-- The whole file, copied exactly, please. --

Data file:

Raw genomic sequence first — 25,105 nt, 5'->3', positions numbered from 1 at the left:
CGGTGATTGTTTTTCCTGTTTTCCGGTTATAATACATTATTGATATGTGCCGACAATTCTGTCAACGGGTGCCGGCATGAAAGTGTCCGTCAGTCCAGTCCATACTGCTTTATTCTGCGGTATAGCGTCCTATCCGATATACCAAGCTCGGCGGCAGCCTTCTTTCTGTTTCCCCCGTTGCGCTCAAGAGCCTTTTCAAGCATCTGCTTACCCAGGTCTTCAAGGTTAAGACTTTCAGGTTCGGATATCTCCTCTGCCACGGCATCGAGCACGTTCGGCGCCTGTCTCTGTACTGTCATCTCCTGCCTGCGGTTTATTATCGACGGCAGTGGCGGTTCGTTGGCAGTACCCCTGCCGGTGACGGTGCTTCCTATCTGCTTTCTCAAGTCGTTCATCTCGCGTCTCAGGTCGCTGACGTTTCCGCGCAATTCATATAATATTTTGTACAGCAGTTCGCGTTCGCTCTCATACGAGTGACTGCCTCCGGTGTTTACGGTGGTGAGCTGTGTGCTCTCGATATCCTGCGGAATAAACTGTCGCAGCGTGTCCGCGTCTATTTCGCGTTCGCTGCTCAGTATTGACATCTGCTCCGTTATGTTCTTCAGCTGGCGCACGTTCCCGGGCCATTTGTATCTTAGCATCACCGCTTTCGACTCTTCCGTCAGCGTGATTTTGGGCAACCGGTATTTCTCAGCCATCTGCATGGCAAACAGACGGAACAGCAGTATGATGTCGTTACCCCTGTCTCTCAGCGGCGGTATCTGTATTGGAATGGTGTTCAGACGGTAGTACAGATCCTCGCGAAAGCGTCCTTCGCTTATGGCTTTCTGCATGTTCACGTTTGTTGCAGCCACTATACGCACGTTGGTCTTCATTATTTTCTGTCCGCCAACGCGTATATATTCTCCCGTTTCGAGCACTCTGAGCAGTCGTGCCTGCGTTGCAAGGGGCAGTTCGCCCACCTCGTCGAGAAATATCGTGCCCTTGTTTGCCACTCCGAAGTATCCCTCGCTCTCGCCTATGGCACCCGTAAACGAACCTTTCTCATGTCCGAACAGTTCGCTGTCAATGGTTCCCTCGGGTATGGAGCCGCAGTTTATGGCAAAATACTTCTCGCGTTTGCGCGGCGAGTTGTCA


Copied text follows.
Raw genomic sequence first — 25,105 nt, 5'->3', positions numbered from 1 at the left:
CGGTGATTGTTTTTCCTGTTTTCCGGTTATAATACATTATTGATATGTGCCGACAATTCTGTCAACGGGTGCCGGCATGAAAGTGTCCGTCAGTCCAGTCCATACTGCTTTATTCTGCGGTATAGCGTCCTATCCGATATACCAAGCTCGGCGGCAGCCTTCTTTCTGTTTCCCCCGTTGCGCTCAAGAGCCTTTTCAAGCATCTGCTTACCCAGGTCTTCAAGGTTAAGACTTTCAGGTTCGGATATCTCCTCTGCCACGGCATCGAGCACGTTCGGCGCCTGTCTCTGTACTGTCATCTCCTGCCTGCGGTTTATTATCGACGGCAGTGGCGGTTCGTTGGCAGTACCCCTGCCGGTGACGGTGCTTCCTATCTGCTTTCTCAAGTCGTTCATCTCGCGTCTCAGGTCGCTGACGTTTCCGCGCAATTCATATAATATTTTGTACAGCAGTTCGCGTTCGCTCTCATACGAGTGACTGCCTCCGGTGTTTACGGTGGTGAGCTGTGTGCTCTCGATATCCTGCGGAATAAACTGTCGCAGCGTGTCCGCGTCTATTTCGCGTTCGCTGCTCAGTATTGACATCTGCTCCGTTATGTTCTTCAGCTGGCGCACGTTCCCGGGCCATTTGTATCTTAGCATCACCGCTTTCGACTCTTCCGTCAGCGTGATTTTGGGCAACCGGTATTTCTCAGCCATCTGCATGGCAAACAGACGGAACAGCAGTATGATGTCGTTACCCCTGTCTCTCAGCGGCGGTATCTGTATTGGAATGGTGTTCAGACGGTAGTACAGATCCTCGCGAAAGCGTCCTTCGCTTATGGCTTTCTGCATGTTCACGTTTGTTGCAGCCACTATACGCACGTTGGTCTTCATTATTTTCTGTCCGCCAACGCGTATATATTCTCCCGTTTCGAGCACTCTGAGCAGTCGTGCCTGCGTTGCAAGGGGCAGTTCGCCCACCTCGTCGAGAAATATCGTGCCCTTGTTTGCCACTCCGAAGTATCCCTCGCTCTCGCCTATGGCACCCGTAAACGAACCTTTCTCATGTCCGAACAGTTCGCTGTCAATGGTTCCCTCGGGTATGGAGCCGCAGTTTATGGCAAAATACTTCTCGCGTTTGCGCGGCGAGTTGTCA